Charting My Year of Change
2014 has been a joyously productive beast with a tenancy to provide moments of reflection and a degree of transiency. My practice has meandered from the virtues of re-imagining still-life to exploiting the art found within video games to considering the studio space as a viable means of expression.
My identity as an artist has shifted. With a view to dismiss the problematic notion of being considered simply as ‘that guy who makes paint out of food’ I sought new ways of investigating the creative process, including looking at the nature of the idea, ways in which artists interact with their materials and their spaces and investigating the tension between the studio space and the exhibition space.
My year – in the context of my creative practice – began in February, as I threw myself into holding my first solo exhibition. Ironically, this particular endeavour provided me with a new found respect for collaborative work, as the strains of doing everything yourself left me exhausted and unfulfilled. Though it was a valuable experience overall.
March and April saw focus shift from our group exhibition in New York. SCIBase – a collaborative I’m a part of – was to hold an exhibition spanning two galleries in Jamestown, NY during April: Though of course the organisation and cash required to get artists over the pond required a great deal of planning. I cannot take much credit for the planning myself, I was just happy to be involved in this collaborative for the first time. Hopefully I will redeem such lack of direct planning with a collaborative I am trying to arrange for next year between SCI and Yorkshire Artspace.
There was a great deal of success to be found within our exhibition in Jamestown, not least because we became an example of a crowdfunding campaign that actually worked! Though, with regard to my actual practice, one thing became clear – My food based pursuits had reached a logical conclusion.
And so, to new directions: My work has always involved looking at ways to investigate creative processes and so, whilst the idea of ‘finding art in video games’ might have appeared to have come out of nowhere, I would suggest that the notion of taking something, removing it from it’s context and re-imagining it within another space is a subject I have always been concerned with.
From May to October I acquainted myself with the subject of video games and, through two co-devised and co-curated exhibitions at Millennuim Galleries and Access Space, met several artists who themselves are concerned with the themes found within gaming. On reflection, the exhibition at Millennuim Galleries was probably quite insular; a lot of work had to be done – from finding a place for artists to drop off work to finding exhibition walls in order to hang the stuff! – and I believe this amount of work had a negative impact on the execution. Perhaps I am being a little harsh due to the stresses of being directly involved in the organisation of it, but the exhibition on the whole seemed to lack a little atmosphere and perhaps became disconnected from its source material.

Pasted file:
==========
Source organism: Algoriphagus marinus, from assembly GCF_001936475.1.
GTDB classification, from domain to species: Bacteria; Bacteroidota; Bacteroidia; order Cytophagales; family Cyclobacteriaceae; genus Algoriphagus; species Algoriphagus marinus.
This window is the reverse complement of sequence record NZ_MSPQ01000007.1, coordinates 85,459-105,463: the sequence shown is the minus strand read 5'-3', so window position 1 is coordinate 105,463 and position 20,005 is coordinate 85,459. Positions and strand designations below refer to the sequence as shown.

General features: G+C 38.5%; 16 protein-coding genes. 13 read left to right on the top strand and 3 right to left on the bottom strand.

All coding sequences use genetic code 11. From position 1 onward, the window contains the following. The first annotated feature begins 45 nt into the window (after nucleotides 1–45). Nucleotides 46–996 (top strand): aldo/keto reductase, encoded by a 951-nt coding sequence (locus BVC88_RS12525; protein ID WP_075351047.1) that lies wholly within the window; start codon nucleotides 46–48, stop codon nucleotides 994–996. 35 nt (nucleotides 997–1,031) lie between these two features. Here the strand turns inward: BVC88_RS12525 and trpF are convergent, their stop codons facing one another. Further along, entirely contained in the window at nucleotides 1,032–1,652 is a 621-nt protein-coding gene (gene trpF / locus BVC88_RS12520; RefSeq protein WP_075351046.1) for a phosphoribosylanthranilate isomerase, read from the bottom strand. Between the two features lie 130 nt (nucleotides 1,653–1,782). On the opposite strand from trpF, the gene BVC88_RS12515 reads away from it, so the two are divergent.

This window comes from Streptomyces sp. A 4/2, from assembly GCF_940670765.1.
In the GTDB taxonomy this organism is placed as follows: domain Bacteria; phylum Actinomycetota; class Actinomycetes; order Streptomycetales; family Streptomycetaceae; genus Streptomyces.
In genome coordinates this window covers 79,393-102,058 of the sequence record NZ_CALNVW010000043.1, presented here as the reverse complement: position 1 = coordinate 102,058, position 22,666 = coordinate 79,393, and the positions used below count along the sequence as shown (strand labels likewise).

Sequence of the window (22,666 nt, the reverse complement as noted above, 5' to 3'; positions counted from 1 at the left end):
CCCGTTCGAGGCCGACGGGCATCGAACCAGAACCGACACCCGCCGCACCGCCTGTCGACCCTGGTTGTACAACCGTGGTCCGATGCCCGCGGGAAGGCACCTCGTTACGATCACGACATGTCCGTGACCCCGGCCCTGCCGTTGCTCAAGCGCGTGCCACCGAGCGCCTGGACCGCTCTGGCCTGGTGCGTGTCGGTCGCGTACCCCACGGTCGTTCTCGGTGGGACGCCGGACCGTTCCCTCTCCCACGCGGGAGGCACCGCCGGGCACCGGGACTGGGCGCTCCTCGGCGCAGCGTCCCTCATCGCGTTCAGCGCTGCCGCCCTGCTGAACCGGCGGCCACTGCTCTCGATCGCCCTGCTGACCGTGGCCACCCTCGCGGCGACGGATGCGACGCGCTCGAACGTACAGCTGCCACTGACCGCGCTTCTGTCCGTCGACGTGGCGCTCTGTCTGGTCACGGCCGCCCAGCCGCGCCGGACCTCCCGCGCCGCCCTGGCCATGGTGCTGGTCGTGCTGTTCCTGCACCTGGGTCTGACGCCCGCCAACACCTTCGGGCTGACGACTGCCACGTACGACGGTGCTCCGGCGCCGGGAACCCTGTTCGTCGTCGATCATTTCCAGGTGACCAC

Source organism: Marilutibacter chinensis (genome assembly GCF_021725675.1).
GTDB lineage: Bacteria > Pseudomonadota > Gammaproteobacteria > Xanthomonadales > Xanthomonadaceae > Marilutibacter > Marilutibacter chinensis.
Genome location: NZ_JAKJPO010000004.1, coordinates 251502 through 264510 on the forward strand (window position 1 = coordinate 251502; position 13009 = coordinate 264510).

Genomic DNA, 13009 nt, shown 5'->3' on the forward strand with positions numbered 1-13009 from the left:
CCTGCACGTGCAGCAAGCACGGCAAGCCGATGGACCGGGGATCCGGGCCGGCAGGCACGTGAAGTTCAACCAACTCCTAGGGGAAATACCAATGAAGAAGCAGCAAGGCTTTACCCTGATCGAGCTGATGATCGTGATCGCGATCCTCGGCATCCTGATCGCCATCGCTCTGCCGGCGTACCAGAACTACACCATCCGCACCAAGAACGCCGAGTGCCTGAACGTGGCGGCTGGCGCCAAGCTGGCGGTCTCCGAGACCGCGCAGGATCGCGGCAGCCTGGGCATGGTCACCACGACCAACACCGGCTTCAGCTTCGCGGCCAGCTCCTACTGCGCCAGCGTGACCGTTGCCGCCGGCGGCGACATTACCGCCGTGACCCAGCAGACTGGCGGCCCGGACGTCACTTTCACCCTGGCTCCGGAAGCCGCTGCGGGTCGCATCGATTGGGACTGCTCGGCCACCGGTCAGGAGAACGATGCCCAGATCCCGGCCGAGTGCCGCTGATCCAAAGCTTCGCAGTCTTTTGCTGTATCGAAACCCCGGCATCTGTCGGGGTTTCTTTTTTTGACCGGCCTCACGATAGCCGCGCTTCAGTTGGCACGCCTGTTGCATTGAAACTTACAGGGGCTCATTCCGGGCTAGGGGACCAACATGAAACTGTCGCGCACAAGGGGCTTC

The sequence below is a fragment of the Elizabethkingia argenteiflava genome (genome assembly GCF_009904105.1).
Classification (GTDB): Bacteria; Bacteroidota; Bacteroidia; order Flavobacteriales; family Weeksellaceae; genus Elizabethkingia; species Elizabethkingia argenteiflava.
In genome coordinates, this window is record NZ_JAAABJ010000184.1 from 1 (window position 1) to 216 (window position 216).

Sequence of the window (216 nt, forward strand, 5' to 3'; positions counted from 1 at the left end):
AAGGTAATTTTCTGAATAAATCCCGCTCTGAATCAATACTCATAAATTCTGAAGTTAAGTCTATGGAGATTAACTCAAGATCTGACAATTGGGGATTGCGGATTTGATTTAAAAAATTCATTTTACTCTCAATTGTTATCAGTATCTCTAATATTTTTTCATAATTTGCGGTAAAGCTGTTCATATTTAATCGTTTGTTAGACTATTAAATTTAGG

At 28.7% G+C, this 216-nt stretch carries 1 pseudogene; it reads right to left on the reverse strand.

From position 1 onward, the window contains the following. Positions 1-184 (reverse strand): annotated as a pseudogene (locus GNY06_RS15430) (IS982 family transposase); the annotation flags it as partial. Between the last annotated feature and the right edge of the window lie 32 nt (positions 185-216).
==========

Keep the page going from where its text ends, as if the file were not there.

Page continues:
The lessons learnt during the Millenium Galleries Exhibition were applied to the exhibition at Access Space – a much more coherent, well-received, and fun celebration of what gaming can be. It’s probably the highlight of my year, and it’s success has allowed me to develop lasting relationships with artists and arts organisations – something valuable to an artist still within the relatively early stages of their career. Credit too should go to Access Space, who – as well as thinking the whole thing was a bloody good idea – were unparalleled in their support and guidance. I really hope I work with them again.
As we approached Autumn it became apparent that the transition from food-based work to something else still remained. I returned to the source of why I had been looking at food in the first place; namely, in an attempt to disrupt the process of creating works of Still Life. I began to develop work around the Physical properties of items, the materials we use and the choices we make in order to form a relationship with those materials and so, the idea of the ‘Speculative Studio Space’ was born, almost fully-formed, to act alongside my upcoming residency at Bank Street Arts as a strong springboard from which to leap into 2015.
There was other stuff too, of course, not least mine and Sharon’s ‘Reviving Leviathan’ collaboration and the exhibition I hosted at Funky Aardvark Gallery, Chester. All valuable experiences and all contributing to a fruitful and productive year overall.
Indeed, it isn’t over yet. I still have paint for sale at Cupola Gallery. Yes, the whole year has passed and I’m still ‘that guy who makes paint from food!’ I’m more than happy to make it if people enjoy it though. I just don’t want it to be all I’m known for; which hopefully I’m not anymore.
Anyway the paint, made from chocolate, retails at £5. A great gift for those chosen few who are fond of both painting and chocolate at this festive time of year. …Oh, that reminds me, happy ruddy holidays everyone 🙂